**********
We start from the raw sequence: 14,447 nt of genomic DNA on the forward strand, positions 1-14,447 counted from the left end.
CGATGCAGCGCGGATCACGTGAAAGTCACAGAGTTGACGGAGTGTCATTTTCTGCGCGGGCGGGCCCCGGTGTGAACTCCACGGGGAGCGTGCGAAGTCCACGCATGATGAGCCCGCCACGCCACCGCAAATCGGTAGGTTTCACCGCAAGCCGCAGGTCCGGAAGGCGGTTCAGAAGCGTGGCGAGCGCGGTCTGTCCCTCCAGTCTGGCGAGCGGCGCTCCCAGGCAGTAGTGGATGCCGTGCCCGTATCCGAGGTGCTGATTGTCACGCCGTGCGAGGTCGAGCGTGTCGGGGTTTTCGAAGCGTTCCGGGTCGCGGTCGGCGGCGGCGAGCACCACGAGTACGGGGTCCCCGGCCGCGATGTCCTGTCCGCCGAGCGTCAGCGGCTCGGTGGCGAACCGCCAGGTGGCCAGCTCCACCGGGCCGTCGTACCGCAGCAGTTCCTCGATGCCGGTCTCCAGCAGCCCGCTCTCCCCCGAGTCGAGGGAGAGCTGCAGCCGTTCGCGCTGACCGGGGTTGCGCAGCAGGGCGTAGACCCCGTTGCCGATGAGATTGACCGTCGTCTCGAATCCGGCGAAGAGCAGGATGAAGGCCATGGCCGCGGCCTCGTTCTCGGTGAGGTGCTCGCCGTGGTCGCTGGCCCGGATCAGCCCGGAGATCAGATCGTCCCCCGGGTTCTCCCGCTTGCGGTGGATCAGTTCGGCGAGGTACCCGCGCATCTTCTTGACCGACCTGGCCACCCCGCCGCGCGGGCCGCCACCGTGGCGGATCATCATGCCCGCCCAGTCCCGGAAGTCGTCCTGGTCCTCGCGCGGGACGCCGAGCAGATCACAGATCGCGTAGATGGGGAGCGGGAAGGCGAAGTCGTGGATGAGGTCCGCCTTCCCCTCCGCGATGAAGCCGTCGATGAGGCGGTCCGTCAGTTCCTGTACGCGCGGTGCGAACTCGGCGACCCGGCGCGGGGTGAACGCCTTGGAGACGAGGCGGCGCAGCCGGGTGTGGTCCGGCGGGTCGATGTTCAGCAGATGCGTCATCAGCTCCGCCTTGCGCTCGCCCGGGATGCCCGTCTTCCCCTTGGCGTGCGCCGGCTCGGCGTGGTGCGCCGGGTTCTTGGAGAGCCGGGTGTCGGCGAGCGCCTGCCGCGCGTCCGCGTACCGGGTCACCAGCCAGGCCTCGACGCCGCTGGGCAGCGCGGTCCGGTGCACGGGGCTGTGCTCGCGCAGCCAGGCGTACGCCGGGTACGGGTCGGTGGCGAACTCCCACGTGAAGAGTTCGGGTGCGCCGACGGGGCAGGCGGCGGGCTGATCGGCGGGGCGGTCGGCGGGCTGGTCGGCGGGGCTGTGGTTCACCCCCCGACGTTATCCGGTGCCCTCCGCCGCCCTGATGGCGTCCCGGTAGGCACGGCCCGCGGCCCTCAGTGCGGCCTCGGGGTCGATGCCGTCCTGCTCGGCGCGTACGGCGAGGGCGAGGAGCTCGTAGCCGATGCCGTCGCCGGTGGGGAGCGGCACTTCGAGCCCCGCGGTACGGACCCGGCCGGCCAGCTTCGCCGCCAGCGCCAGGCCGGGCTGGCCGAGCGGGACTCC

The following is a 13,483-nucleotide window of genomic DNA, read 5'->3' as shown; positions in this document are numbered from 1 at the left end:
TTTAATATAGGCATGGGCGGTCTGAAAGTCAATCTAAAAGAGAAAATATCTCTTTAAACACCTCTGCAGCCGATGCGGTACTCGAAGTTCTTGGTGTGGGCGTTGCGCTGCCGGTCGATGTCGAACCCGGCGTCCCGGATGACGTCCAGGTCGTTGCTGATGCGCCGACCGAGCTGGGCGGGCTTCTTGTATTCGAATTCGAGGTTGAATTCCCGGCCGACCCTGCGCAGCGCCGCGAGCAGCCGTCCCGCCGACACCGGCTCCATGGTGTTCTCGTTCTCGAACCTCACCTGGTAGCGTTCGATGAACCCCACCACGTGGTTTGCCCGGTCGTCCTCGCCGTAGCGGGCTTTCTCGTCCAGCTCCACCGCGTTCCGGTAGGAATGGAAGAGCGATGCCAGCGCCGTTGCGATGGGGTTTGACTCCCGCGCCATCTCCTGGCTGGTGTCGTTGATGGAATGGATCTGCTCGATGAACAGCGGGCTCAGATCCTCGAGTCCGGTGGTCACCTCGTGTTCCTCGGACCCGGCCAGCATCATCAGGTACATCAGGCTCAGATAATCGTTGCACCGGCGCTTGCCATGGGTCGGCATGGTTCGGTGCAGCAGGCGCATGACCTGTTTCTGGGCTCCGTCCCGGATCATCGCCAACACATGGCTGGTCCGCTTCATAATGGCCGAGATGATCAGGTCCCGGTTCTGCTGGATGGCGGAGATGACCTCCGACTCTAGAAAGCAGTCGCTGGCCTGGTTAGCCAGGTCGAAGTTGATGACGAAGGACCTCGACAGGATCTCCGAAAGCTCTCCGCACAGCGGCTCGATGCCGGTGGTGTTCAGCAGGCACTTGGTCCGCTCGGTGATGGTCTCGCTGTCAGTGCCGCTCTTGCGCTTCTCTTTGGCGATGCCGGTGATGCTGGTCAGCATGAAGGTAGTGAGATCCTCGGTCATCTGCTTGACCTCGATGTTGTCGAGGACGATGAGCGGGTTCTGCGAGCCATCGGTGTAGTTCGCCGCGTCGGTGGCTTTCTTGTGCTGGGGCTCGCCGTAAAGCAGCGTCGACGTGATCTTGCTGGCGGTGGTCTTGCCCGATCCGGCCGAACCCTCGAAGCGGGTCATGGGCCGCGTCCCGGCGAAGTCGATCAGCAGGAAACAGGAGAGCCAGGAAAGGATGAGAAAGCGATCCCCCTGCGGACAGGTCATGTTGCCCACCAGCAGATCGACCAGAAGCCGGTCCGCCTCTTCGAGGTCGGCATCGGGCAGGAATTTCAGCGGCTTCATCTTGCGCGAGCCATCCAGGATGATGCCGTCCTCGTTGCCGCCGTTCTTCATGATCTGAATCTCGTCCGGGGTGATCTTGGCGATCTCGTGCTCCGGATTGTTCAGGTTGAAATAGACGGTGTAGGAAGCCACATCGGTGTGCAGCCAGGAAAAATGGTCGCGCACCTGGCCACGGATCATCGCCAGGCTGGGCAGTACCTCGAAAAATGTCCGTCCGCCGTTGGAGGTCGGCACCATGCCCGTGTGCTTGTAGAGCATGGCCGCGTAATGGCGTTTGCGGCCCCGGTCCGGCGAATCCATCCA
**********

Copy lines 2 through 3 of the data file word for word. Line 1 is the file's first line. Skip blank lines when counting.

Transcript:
CGATGCAGCGCGGATCACGTGAAAGTCACAGAGTTGACGGAGTGTCATTTTCTGCGCGGGCGGGCCCCGGTGTGAACTCCACGGGGAGCGTGCGAAGTCCACGCATGATGAGCCCGCCACGCCACCGCAAATCGGTAGGTTTCACCGCAAGCCGCAGGTCCGGAAGGCGGTTCAGAAGCGTGGCGAGCGCGGTCTGTCCCTCCAGTCTGGCGAGCGGCGCTCCCAGGCAGTAGTGGATGCCGTGCCCGTATCCGAGGTGCTGATTGTCACGCCGTGCGAGGTCGAGCGTGTCGGGGTTTTCGAAGCGTTCCGGGTCGCGGTCGGCGGCGGCGAGCACCACGAGTACGGGGTCCCCGGCCGCGATGTCCTGTCCGCCGAGCGTCAGCGGCTCGGTGGCGAACCGCCAGGTGGCCAGCTCCACCGGGCCGTCGTACCGCAGCAGTTCCTCGATGCCGGTCTCCAGCAGCCCGCTCTCCCCCGAGTCGAGGGAGAGCTGCAGCCGTTCGCGCTGACCGGGGTTGCGCAGCAGGGCGTAGACCCCGTTGCCGATGAGATTGACCGTCGTCTCGAATCCGGCGAAGAGCAGGATGAAGGCCATGGCCGCGGCCTCGTTCTCGGTGAGGTGCTCGCCGTGGTCGCTGGCCCGGATCAGCCCGGAGATCAGATCGTCCCCCGGGTTCTCCCGCTTGCGGTGGATCAGTTCGGCGAGGTACCCGCGCATCTTCTTGACCGACCTGGCCACCCCGCCGCGCGGGCCGCCACCGTGGCGGATCATCATGCCCGCCCAGTCCCGGAAGTCGTCCTGGTCCTCGCGCGGGACGCCGAGCAGATCACAGATCGCGTAGATGGGGAGCGGGAAGGCGAAGTCGTGGATGAGGTCCGCCTTCCCCTCCGCGATGAAGCCGTCGATGAGGCGGTCCGTCAGTTCCTGTACGCGCGGTGCGAACTCGGCGACCCGGCGCGGGGTGAACGCCTTGGAGACGAGGCGGCGCAGCCGGGTGTGGTCCGGCGGGTCGATGTTCAGCAGATGCGTCATCAGCTCCGCCTTGCGCTCGCCCGGGATGCCCGTCTTCCCCTTGGCGTGCGCCGGCTCGGCGTGGTGCGCCGGGTTCTTGGAGAGCCGGGTGTCGGCGAGCGCCTGCCGCGCGTCCGCGTACCGGGTCACCAGCCAGGCCTCGACGCCGCTGGGCAGCGCGGTCCGGTGCACGGGGCTGTGCTCGCGCAGCCAGGCGTACGCCGGGTACGGGTCGGTGGCGAACTCCCACGTGAAGAGTTCGGGTGCGCCGACGGGGCAGGCGGCGGGCTGATCGGCGGGGCGGTCGGCGGGCTGGTCGGCGGGGCTGTGGTTCACCCCCCGACGTTATCCGGTGCCCTCCGCCGCCCTGATGGCGTCCCGGTAGGCACGGCCCGCGGCCCTCAGTGCGGCCTCGGGGTCGATGCCGTCCTGCTCGGCGCGTACGGCGAGGGCGAGGAGCTCGTAGCCGATGCCGTCGCCGGTGGGGAGCGGCACTTCGAGCCCCGCGGTACGGACCCGGCCGGCCAGCTTCGCCGCCAGCGCCAGGCCGGGCTGGCCGAGCGGGACTCC

The following is a 13,483-nucleotide window of genomic DNA, read 5'->3' as shown; positions in this document are numbered from 1 at the left end: